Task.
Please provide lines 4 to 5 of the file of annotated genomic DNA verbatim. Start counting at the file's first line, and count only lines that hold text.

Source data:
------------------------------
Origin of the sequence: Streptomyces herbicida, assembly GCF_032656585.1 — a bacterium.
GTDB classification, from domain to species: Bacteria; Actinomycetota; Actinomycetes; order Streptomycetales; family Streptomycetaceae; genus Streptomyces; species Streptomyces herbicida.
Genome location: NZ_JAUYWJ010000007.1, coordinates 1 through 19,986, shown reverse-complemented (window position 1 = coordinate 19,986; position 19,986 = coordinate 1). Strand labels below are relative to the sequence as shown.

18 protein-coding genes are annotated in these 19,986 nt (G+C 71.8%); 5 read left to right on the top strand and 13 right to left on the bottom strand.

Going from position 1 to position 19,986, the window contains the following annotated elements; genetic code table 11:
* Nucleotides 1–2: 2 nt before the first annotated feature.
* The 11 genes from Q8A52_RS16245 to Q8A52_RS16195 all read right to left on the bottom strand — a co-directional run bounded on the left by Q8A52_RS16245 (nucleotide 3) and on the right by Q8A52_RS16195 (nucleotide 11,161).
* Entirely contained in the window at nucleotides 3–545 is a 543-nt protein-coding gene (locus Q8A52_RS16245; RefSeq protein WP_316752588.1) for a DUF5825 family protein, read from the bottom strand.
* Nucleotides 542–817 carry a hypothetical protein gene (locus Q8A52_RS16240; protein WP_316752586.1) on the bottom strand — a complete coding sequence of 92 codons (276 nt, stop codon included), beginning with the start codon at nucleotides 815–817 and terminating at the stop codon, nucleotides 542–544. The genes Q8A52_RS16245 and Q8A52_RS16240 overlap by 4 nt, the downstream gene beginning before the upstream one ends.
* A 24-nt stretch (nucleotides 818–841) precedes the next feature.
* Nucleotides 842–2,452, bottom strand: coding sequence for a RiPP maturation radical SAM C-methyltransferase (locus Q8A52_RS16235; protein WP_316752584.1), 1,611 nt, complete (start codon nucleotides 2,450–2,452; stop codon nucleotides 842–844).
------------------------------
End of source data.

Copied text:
18 protein-coding genes are annotated in these 19,986 nt (G+C 71.8%); 5 read left to right on the top strand and 13 right to left on the bottom strand.

Going from position 1 to position 19,986, the window contains the following annotated elements; genetic code table 11: